This week marks the seventh year of the Fashion Revolution; Who Made My Clothes?
You probably have seen the hashtag #whomademyclothes which was introduced by co-founder Cary Sommers after the Rana Plaza collapse in Bangladesh, killing 1,138 factory workers. The catastrophic event sparked a movement encouraging consumers to ask for more transparency from the brands they buy.

As an independent designer, one of the perks in having a small business is the freedom to choose who will manufacture my clothing.
Similar to a customer choosing who deserves their money, We (as producers) can choose who deserves our business.
When I decided to manufacture my men’s shirts off-shore, I travelled to over 12 factories in person with a translator. It was vital for me to see who will be making the HEW product with my own eyes.

After carefully selecting my menswear factory four years ago, I am confident to this day the factory’s standard is second to none. You can read more about our code of conduct compliance agreement here.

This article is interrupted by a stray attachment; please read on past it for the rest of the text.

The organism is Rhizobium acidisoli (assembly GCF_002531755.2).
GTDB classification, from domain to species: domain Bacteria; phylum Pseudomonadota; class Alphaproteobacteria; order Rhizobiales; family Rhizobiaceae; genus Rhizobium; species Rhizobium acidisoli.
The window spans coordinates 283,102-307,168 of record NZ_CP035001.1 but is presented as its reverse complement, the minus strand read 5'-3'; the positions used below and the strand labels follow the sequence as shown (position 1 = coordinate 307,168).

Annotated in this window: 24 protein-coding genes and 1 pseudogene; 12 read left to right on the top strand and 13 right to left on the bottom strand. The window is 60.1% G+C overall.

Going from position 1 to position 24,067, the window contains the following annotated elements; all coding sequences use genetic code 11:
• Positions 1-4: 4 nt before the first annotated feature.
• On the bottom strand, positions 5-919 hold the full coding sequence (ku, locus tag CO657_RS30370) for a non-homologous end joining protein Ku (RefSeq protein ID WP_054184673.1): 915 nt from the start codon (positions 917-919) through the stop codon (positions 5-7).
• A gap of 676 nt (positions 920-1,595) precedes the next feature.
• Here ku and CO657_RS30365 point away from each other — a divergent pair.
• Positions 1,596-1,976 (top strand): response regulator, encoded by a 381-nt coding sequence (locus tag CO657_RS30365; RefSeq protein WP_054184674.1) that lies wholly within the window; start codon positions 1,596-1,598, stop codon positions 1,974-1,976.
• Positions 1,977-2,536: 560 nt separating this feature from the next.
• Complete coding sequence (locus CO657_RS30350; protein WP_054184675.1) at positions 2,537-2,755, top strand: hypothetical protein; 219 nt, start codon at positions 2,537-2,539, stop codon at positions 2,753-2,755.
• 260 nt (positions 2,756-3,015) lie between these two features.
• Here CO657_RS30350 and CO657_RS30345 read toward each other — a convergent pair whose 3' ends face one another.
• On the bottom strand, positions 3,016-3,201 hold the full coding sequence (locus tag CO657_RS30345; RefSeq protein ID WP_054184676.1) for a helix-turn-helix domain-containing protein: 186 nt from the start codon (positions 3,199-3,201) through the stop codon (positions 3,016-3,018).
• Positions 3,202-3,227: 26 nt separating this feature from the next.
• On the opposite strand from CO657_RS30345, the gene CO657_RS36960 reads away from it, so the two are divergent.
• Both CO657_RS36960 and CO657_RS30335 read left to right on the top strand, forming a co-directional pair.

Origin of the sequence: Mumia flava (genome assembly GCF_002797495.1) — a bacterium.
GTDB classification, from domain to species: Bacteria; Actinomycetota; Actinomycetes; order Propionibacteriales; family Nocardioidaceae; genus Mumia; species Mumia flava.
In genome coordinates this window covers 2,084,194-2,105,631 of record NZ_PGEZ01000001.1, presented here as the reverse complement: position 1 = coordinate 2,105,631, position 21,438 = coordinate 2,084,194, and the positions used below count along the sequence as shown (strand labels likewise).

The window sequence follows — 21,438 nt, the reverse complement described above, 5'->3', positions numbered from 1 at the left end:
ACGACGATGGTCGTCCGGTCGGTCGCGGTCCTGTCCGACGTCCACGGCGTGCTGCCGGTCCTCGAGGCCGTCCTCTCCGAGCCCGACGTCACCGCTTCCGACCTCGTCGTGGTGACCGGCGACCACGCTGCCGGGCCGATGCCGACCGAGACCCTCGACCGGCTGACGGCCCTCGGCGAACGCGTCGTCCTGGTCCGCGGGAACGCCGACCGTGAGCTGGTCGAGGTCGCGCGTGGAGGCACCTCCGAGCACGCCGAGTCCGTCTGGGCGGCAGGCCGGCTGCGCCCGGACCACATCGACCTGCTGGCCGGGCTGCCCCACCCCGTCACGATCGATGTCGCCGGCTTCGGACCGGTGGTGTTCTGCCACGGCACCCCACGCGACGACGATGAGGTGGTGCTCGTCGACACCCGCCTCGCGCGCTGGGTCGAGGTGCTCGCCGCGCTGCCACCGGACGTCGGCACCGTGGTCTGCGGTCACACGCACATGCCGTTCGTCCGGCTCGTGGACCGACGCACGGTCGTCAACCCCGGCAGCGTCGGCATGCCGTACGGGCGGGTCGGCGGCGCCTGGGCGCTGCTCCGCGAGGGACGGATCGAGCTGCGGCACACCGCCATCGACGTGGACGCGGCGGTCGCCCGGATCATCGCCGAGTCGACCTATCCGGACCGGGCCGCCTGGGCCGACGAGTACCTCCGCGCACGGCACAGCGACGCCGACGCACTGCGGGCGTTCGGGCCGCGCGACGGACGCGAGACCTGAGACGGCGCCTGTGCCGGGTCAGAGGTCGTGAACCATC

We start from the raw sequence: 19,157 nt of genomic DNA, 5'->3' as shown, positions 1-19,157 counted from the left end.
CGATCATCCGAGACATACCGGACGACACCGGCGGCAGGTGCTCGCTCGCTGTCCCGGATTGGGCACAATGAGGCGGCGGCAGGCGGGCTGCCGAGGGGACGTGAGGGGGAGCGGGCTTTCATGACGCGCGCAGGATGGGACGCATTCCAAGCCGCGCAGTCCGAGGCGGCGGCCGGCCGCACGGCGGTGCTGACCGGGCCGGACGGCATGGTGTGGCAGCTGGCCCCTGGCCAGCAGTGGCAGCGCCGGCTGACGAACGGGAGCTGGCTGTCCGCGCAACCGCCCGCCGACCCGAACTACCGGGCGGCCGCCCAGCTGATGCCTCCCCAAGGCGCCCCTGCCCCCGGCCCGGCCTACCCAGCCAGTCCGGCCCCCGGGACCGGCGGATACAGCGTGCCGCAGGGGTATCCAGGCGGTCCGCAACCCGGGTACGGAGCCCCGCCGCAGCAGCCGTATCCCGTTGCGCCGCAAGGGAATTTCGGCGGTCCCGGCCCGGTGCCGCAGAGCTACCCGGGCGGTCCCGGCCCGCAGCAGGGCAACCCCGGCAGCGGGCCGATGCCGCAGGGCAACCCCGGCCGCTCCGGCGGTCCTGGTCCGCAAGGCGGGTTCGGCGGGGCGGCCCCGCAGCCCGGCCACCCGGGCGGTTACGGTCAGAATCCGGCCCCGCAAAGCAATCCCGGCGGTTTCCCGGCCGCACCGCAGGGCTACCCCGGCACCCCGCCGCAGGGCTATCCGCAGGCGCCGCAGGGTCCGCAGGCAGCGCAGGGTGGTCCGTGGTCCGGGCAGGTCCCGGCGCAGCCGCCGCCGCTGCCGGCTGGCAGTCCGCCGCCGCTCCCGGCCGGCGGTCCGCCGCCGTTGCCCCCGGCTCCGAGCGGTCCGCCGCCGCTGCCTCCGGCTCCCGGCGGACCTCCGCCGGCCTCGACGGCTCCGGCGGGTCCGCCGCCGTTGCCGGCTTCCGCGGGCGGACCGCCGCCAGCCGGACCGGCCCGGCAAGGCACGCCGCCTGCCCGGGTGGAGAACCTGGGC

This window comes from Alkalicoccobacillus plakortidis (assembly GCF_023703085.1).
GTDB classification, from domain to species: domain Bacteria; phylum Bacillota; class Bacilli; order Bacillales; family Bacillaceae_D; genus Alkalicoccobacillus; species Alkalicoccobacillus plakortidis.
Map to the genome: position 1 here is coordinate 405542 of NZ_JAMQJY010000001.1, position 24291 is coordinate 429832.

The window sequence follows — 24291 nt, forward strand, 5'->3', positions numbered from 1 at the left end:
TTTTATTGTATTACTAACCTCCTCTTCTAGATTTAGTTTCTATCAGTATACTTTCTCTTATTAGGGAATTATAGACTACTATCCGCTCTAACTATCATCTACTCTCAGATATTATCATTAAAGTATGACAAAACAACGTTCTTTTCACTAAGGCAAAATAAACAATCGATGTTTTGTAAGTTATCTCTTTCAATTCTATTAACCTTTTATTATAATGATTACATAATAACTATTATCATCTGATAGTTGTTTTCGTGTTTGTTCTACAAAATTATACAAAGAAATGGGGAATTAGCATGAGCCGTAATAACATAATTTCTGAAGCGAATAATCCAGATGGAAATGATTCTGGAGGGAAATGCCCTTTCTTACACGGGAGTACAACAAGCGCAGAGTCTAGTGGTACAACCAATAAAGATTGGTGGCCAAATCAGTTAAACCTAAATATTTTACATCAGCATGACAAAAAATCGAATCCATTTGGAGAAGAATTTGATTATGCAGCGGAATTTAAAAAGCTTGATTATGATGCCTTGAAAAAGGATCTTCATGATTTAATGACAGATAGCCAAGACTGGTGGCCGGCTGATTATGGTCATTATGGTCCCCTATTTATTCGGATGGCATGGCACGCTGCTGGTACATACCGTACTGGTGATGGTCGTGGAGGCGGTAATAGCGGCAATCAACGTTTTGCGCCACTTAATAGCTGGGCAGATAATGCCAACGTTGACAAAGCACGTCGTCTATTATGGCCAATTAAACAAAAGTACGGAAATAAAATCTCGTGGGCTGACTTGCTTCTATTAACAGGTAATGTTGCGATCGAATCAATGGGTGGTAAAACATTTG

I visit my factory in China annually. During my recent visit in March I made a video for my customers to show them who was making the product.
The HEW womenswear production (excluding shirts) is produced locally in Brunswick by a family-run factory. Our certified sustainable possum pieces are knitted locally in Richmond. Ethical Clothing Australia have certified both our Melbourne factories.

When you are getting dressed this morning, check your clothing labels to see who made your clothes. Become aware of the brands you buy and support. It is about time brands take accountability for everyone in the supply chain. When you buy a product, you deserve the right to know where your money is going and whom it is going to. Transparency is the first step to creating a Fashion industry with zero exploitation


For tips on how to make your clothes last longer check out this Post